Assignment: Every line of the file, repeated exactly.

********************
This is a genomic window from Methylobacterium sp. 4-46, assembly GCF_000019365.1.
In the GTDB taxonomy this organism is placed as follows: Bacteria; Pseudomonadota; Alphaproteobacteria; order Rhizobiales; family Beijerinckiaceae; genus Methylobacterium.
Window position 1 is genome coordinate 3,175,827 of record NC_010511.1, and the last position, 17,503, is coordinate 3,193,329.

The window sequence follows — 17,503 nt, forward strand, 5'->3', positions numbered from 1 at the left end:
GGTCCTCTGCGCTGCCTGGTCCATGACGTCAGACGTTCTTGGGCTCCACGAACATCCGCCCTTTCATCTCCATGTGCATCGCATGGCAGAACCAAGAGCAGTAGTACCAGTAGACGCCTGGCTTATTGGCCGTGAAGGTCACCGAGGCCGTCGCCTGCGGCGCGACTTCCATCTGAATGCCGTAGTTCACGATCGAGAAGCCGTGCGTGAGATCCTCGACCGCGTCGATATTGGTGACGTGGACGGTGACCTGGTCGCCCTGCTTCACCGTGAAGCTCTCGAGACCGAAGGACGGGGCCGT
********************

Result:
This is a genomic window from Methylobacterium sp. 4-46, assembly GCF_000019365.1.
In the GTDB taxonomy this organism is placed as follows: Bacteria; Pseudomonadota; Alphaproteobacteria; order Rhizobiales; family Beijerinckiaceae; genus Methylobacterium.
Window position 1 is genome coordinate 3,175,827 of record NC_010511.1, and the last position, 17,503, is coordinate 3,193,329.

The window sequence follows — 17,503 nt, forward strand, 5'->3', positions numbered from 1 at the left end:
GGTCCTCTGCGCTGCCTGGTCCATGACGTCAGACGTTCTTGGGCTCCACGAACATCCGCCCTTTCATCTCCATGTGCATCGCATGGCAGAACCAAGAGCAGTAGTACCAGTAGACGCCTGGCTTATTGGCCGTGAAGGTCACCGAGGCCGTCGCCTGCGGCGCGACTTCCATCTGAATGCCGTAGTTCACGATCGAGAAGCCGTGCGTGAGATCCTCGACCGCGTCGATATTGGTGACGTGGACGGTGACCTGGTCGCCCTGCTTCACCGTGAAGCTCTCGAGACCGAAGGACGGGGCCGT